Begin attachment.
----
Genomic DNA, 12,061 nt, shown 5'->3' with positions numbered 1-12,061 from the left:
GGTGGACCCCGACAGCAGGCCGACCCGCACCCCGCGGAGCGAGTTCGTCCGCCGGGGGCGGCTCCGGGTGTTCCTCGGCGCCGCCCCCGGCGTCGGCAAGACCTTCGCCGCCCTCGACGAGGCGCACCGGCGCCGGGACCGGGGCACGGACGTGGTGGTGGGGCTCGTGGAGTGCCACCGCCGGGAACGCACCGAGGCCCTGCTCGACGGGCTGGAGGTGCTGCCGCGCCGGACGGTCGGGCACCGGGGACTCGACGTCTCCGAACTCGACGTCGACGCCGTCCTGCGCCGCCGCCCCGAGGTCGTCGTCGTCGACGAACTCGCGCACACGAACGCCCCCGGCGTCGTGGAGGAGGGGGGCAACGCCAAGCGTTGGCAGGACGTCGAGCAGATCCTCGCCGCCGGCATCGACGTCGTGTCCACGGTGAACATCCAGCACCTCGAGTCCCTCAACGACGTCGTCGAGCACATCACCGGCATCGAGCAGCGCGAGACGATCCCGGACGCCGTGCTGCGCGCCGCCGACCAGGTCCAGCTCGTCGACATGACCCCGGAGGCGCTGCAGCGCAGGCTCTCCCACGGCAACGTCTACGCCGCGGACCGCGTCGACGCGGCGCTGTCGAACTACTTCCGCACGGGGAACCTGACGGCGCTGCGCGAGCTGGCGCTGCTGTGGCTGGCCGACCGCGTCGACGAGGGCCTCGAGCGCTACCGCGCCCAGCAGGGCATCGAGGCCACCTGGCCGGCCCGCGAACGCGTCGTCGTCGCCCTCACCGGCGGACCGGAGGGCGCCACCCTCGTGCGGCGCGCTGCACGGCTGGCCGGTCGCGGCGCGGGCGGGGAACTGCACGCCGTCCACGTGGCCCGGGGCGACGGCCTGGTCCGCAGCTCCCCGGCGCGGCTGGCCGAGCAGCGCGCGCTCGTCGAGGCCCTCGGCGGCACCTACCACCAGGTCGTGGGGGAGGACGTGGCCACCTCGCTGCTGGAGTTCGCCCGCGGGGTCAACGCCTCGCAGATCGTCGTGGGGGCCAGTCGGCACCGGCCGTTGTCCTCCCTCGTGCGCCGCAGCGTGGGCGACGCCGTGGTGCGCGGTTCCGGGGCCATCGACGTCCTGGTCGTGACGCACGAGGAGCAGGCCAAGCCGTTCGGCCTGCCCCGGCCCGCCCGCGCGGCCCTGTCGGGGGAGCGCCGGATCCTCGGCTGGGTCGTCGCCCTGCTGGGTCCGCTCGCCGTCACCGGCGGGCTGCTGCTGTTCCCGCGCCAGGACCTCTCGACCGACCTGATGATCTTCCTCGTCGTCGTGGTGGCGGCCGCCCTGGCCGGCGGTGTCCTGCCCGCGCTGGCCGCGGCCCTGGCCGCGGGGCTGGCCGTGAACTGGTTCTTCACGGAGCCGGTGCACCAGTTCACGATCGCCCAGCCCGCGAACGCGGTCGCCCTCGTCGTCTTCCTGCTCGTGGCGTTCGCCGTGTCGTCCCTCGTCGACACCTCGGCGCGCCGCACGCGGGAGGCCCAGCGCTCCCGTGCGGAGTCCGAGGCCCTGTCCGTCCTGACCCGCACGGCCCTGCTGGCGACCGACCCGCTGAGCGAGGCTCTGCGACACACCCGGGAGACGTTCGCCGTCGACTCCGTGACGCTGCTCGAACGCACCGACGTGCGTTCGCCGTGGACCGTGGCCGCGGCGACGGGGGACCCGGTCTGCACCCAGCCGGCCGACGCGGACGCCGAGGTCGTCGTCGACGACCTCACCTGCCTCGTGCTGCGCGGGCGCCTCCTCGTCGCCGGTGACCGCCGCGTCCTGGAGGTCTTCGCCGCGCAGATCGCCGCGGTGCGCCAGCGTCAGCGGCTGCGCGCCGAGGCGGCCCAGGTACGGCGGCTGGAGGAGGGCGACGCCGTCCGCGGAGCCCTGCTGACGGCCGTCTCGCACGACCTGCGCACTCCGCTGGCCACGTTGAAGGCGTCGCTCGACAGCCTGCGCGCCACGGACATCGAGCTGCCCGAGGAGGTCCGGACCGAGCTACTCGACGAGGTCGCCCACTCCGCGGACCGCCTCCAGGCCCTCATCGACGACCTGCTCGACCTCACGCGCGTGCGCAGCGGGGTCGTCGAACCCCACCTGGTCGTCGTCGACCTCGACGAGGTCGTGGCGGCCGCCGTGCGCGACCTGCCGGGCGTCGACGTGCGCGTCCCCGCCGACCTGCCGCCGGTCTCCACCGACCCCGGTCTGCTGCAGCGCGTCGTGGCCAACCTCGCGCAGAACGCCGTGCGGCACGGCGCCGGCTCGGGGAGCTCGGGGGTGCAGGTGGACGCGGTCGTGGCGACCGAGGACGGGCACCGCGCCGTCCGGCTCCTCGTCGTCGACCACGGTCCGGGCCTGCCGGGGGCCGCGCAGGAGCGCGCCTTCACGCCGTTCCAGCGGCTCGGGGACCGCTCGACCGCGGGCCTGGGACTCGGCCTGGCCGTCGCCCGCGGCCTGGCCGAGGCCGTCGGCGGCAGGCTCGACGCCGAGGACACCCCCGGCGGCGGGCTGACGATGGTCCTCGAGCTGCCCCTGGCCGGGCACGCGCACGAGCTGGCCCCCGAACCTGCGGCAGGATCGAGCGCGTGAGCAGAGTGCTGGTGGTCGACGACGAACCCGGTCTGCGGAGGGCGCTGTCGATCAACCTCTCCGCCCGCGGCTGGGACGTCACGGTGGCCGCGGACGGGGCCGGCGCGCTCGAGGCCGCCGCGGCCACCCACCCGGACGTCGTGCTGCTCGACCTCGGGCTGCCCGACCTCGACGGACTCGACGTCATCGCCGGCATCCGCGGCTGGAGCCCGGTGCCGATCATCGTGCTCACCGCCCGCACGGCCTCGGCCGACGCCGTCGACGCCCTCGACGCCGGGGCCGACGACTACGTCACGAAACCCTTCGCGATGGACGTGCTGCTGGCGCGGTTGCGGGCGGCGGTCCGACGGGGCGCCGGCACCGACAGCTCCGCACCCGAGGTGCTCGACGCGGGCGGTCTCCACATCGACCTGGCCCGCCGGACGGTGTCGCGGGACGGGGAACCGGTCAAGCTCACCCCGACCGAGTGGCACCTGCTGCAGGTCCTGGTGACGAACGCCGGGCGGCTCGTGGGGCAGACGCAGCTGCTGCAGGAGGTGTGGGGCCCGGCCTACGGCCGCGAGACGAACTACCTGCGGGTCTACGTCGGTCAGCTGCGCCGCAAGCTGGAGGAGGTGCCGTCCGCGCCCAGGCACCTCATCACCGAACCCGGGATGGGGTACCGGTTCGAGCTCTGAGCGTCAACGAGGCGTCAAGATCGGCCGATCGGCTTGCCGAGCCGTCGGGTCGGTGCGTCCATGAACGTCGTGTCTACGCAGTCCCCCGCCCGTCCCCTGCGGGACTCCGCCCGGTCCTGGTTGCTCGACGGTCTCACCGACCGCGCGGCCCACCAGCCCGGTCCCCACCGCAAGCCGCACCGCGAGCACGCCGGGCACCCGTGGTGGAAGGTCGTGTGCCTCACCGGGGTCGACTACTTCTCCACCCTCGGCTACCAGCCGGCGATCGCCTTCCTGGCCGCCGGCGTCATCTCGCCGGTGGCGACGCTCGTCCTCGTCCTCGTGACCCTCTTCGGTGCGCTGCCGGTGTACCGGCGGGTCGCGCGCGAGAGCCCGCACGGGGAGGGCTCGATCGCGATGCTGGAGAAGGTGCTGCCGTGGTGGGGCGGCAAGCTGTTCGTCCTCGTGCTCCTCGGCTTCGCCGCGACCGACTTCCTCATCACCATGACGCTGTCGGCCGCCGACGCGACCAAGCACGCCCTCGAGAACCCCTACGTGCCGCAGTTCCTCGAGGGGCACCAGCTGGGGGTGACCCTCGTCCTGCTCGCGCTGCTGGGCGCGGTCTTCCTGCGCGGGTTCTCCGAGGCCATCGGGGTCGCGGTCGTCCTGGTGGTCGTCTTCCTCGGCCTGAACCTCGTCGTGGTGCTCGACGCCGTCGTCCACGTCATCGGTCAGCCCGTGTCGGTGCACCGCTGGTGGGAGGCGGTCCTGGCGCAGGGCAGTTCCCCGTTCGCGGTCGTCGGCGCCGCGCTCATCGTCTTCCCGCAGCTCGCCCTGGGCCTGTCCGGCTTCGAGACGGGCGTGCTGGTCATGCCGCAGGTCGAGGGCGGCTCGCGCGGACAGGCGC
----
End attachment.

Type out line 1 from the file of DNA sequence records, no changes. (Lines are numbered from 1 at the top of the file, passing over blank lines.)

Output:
Genomic DNA, 12,061 nt, shown 5'->3' with positions numbered 1-12,061 from the left: